Bernie Sanders Has A Plan To Win Back Trump Voters

The Vermont senator says the Democratic Party has shown "enormous neglect" resulting in "an ultimate failure."

At a time when Congress is debating a vast overhaul of the nation’s health care system, a hardened approach to refugees and immigration in general, and links between the current president and interests in Russia, Sen. Bernie Sanders (I-Vt.) finds himself increasingly outside the Beltway, in states and towns won by President Donald Trump.

Since January, the Vermont senator has stopped in Mississippi, Kansas and Michigan. Early next week, he’s heading to one of the poorest counties in America, McDowell County, West Virginia, which Trump carried by a ratio of 3-to-1. There, he will tape a show with MSNBC’s Chris Hayes.

Sanders views these enclaves as critical for the future of the Democratic Party and, by extension, the country. They are, he argues, the places where Democrats have shown “an enormous amount of neglect.”

“The truth is, and I think anyone who objectively assesses the situation has to appreciate, that the model the Democrats have followed for the last 10 to 20 years has been an ultimate failure,” Sanders said in an interview with The Huffington Post from his Senate office in Washington.

“That’s just the objective evidence. We are taking on a right-wing extremist party whose agenda is opposed time after time and on issue after issue by the vast majority of the American people. Yet we have lost the White House, the U.S. House, the U.S. Senate, almost two-thirds of the governors’ chairs and close to 900 legislative seats across this country. How can anyone not conclude that the Democratic agenda and approach has been a failure?”

Sen. Bernie Sanders speaks at a federal contract workers rally on Feb. 16 to celebrate Andrew Puzder's decision to withdraw from consideration to be secretary of labor. Sanders has also been speaking to crowds outside the Beltway lately.
Sen. Bernie Sanders speaks at a federal contract workers rally on Feb. 16 to celebrate Andrew Puzder's decision to withdraw from consideration to be secretary of labor. Sanders has also been speaking to crowds outside the Beltway lately.
Yuri Gripas/Reuters

Sanders, of course, is not a Democrat, despite caucusing with Democrats in the Senate for years and running in the party’s 2016 presidential primary. And often his diagnosis of Democrats’ failures strikes those who are in the party as tinged with condescension. But his appeal to a certain class of voters, including those who abandoned the party in favor of Trump, is undeniable, to the point that leadership moved quickly to mirror his playbook and curry his favor. This past summer, the party adopted its most progressive platform ever, with many policies echoing Sanders’ proposals. Following November’s election, Senate Minority Leader Chuck Schumer (D-N.Y.) gave Sanders a spot on his leadership team and endorsed his favored candidate ― Rep. Keith Ellison (D-Minn.) ― for Democratic National Committee chairman.

But platforms are largely ceremonial. And leadership roles matter little when your party is out of power. So Sanders has adopted what he sees as an “outside strategy” to complement his new status as an inside player.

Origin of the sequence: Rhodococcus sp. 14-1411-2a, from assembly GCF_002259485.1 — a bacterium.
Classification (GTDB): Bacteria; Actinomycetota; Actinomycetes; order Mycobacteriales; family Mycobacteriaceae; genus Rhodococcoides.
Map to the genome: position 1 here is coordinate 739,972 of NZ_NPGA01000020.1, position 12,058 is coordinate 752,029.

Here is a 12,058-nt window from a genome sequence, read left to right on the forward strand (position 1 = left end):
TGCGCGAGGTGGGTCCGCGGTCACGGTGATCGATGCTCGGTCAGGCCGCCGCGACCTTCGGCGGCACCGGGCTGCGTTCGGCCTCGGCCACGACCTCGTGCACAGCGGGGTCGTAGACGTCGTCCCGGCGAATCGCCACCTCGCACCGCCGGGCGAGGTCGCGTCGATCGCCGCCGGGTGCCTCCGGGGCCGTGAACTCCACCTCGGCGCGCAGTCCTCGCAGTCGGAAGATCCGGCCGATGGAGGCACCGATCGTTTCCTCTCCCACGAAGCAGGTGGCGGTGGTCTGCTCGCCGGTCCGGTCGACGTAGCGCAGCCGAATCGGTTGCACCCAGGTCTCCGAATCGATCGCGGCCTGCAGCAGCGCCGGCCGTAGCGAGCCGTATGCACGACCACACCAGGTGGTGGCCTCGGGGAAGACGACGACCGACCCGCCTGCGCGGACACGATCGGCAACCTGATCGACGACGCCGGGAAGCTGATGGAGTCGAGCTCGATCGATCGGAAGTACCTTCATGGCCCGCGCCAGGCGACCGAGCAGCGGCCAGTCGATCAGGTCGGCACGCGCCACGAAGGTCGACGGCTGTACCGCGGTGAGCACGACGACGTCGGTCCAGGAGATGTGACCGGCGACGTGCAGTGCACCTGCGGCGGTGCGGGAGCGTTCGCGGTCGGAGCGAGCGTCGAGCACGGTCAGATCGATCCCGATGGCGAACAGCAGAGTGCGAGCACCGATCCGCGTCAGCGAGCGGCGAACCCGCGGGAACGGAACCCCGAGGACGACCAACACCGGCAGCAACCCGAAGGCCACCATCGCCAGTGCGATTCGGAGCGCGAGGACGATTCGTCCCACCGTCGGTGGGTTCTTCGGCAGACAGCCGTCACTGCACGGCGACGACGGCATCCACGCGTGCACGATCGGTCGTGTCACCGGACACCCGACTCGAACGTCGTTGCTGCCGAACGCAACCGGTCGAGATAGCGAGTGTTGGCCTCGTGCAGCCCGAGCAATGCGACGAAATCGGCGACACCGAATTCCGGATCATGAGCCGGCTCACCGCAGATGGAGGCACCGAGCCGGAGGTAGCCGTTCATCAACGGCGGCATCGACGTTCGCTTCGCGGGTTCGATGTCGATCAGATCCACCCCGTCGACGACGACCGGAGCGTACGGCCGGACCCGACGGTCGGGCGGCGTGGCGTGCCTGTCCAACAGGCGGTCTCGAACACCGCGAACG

“At the end of the day, being in the minority here in the Senate, the minority in the House, having a right-wing Republican president, the only way we are going to win this ― and I think we can win this ― is when millions of people stand up, especially in states that Trump carried, and say, ‘Excuse me. We did not elect you to be president to throw us off of health care. We did not elect you to cut back on the child care we desperately need,’” he said.

As he barnstorms America, much of what Sanders is advocating has a familiar ring. It’s the pitch he’s used for decades and the one that elevated his candidacy during last year’s primary. There is talk of raising the minimum wage, making public universities tuition-free, the need to protect and expand health care access and the encouragement of unionization efforts, including at the Nissan plant in Canton, Mississippi. There is a distinctly “What’s the matter with Kansas?” feel to it all, premised on the concept that many people who voted for Trump did so against their own self-interest.

And Sanders has a theory as to why. Part of it, he explains, is that Trump has effectively turned one set of voters (working-class whites) against another (immigrants and refugees) to the point the real culprits (bottom-line-driven CEOs) skate by without reprimand or punishment.

“That’s what demagogues have always done,” he says of Trump. “You pick on the weak and the powerless and you turn a majority against them and you deflect attention from the real causes of the problems that we face.”

But there is also a personal element motivating Sanders’ travel too. The crowds he’s drawing aren’t the stadium-sized ones of his primary campaign. But they are the same sets of voters: individuals who left the Democratic Party, may never have associated with it at all or were never politically active in the first place.

If Democrats are to regain power ― and if Sanders is to run for the White House again ― success will be predicated on getting this segment of the population engaged. That can be done from D.C., and it can take the form of resistance to Trump. But the bet the senator is making is that it’s more enduring if you go to where the people are with an impassioned, populist pitch.

“I think from a moral perspective as well as good politics that you cannot just be defensive,” he said. “You need a proactive agenda that brings people together to fight for a new America.”

Video by JM Rieger and Jessica Carro.

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